Briefly, one preferred embodiment of the present invention is a process for operating a signature system portal to provide an electronic document including a signature field to a signer for signature. The signer has a personal electronic device that includes a browser application, a screen, and an input unit. The electronic document is provided at a remote server and the personal electronic device of the signer is provided with a web link to the electronic document. A connection is formed between the personal electronic device and the remote server via a communications network, responsive to activating of the web link on the personal electronic device with the browser application. The signature of the signer is accepted into the signature field from the input unit of the personal electronic device; and the electronic document containing the signature of the client-signer is communicated to the remote server.
  • [0026]
    Briefly, another preferred embodiment of the present invention is a computer program, embodied on a non-transitory, tangible computer readable storage medium, to operate a signature system portal to provide an electronic document including a signature field to a signer for signature. The signer has a personal electronic device that includes a browser application, a screen, and an input unit. A code segment provides the electronic document at a remote server. A code segment provides the personal electronic device of the signer with a web link to the electronic document. A code segment forms a connection between the personal electronic device and the remote server via a communications network, responsive to activating the web link on the personal electronic device with the browser application. A code segment accepts the signature of the signer into the signature field from the input unit of the personal electronic device. And a code segment communicates the electronic document containing the signature of the client-signer to the remote server.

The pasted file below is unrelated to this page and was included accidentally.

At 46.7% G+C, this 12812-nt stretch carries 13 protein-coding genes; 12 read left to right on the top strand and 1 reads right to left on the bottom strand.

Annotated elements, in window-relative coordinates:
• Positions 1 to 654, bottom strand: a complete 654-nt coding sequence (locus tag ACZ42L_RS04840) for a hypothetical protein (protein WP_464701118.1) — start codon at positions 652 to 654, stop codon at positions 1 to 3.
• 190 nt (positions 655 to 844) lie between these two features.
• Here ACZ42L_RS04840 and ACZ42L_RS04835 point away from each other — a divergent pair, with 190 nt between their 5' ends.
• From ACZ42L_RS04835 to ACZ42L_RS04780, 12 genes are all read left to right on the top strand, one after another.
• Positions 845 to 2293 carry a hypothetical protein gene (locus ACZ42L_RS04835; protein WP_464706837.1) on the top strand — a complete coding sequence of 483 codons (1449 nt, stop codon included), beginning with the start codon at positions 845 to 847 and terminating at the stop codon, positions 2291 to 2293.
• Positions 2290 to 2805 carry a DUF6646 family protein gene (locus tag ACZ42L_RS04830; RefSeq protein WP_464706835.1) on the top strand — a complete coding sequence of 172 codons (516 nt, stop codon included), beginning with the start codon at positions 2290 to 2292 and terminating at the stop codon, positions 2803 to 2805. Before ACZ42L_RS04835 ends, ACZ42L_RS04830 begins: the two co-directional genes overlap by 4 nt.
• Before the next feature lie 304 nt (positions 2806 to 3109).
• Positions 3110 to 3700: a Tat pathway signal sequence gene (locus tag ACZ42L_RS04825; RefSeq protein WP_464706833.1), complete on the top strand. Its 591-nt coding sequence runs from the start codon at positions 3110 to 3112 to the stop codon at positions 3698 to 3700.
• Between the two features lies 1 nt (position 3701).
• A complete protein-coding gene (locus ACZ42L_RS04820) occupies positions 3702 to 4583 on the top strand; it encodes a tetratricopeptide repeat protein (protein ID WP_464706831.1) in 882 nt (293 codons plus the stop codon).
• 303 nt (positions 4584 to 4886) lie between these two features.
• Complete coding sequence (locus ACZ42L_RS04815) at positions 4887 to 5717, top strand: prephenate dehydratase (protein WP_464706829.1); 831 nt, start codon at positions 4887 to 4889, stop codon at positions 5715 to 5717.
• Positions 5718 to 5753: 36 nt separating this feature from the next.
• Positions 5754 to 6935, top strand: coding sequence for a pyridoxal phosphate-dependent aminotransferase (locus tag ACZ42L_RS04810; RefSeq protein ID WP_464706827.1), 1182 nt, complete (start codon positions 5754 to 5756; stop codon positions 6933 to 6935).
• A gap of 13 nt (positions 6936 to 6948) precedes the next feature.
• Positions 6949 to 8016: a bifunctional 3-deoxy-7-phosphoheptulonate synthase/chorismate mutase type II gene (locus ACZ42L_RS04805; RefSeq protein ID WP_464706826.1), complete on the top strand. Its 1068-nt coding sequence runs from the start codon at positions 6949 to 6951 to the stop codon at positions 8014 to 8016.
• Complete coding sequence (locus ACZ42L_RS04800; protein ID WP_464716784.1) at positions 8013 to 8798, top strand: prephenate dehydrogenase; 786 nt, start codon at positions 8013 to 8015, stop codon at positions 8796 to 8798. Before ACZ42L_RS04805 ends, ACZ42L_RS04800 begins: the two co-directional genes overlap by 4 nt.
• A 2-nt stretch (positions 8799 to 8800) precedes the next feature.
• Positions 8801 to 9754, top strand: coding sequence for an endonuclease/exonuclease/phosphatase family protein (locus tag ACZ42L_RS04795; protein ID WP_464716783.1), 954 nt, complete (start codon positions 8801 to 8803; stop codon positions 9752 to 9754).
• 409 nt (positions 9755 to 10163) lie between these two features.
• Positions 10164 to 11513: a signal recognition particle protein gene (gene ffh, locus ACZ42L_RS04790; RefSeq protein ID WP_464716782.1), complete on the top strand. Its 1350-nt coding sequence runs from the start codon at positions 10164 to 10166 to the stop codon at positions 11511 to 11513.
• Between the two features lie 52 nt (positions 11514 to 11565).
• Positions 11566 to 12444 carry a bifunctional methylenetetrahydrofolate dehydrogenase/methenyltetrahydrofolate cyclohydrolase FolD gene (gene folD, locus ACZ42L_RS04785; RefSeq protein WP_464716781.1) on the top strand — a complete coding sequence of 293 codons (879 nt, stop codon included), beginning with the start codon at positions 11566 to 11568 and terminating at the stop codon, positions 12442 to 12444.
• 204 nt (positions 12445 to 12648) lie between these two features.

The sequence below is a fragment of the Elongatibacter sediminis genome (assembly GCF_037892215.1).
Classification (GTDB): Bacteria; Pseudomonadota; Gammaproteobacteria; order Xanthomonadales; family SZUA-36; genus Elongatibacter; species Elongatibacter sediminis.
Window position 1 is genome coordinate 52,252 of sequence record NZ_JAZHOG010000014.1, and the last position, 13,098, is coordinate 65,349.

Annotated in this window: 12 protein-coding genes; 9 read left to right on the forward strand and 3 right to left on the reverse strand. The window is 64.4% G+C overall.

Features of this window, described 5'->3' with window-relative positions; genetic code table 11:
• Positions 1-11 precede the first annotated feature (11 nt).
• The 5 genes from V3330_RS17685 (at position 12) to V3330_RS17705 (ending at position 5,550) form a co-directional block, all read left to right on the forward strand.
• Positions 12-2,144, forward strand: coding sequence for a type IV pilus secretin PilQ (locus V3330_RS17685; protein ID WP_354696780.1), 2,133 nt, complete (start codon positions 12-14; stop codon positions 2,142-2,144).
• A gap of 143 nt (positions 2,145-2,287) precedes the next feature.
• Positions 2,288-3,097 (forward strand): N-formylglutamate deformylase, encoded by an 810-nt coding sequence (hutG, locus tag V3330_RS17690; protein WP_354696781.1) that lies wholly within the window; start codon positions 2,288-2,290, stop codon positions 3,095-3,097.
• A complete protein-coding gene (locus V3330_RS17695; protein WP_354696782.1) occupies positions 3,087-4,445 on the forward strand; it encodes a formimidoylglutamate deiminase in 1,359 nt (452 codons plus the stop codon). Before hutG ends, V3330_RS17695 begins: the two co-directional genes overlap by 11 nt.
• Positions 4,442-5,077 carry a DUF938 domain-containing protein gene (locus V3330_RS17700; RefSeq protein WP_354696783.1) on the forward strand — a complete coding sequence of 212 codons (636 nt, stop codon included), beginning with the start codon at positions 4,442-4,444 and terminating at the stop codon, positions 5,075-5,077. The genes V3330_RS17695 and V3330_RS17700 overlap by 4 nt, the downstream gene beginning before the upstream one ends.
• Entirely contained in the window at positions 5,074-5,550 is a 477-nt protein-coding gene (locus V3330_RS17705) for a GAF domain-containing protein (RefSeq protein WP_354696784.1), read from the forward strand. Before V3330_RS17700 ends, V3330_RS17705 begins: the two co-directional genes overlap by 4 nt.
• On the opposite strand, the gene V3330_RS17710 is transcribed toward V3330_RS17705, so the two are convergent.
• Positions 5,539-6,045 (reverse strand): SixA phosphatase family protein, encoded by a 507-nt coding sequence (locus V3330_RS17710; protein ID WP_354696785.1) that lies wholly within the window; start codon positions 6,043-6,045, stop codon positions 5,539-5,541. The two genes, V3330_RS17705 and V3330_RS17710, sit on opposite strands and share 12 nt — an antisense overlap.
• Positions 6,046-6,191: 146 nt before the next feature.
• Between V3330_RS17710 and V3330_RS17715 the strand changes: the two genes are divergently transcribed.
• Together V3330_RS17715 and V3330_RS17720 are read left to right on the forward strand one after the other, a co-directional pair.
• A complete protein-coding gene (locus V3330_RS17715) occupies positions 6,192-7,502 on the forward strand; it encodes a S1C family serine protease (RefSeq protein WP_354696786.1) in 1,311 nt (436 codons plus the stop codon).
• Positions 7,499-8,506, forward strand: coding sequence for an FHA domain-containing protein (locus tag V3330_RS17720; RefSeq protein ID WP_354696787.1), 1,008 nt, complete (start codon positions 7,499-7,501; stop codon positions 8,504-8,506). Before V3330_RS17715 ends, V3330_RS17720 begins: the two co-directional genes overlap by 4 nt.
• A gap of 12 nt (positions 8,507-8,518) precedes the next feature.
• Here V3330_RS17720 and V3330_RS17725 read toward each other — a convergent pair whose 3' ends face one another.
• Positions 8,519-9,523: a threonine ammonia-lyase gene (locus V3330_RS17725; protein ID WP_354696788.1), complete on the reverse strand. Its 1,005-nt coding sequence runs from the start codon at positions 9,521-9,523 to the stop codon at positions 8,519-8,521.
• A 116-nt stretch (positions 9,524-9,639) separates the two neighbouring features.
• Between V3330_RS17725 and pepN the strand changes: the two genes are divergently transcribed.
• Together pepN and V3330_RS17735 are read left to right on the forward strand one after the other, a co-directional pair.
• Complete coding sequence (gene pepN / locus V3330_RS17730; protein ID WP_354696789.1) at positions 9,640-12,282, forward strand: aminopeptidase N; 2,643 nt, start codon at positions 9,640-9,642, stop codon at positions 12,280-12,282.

• [0027]
    And briefly, another preferred embodiment of the present invention is an apparatus for operating a signature system portal to provide an electronic document including a signature field to a signer for signature, wherein the signer has a personal electronic device that includes a browser application, a screen, and an input unit. A server provides an electronic document that is remote from the personal electronic device. A logic activates a web link on the personal electronic device with the browser application to connect the personal electronic device and the remote server via a communications network, responsive to activating of the web link on the personal electronic device with the browser application. A logic presents a signer-side image copy of the electronic document with the signature field on the screen of the personal electronic device. A logic accepts the signature of the signer into the signature field from the input unit of the personal electronic device. And a logic communicates the electronic document containing the signature of the signer to the remote server.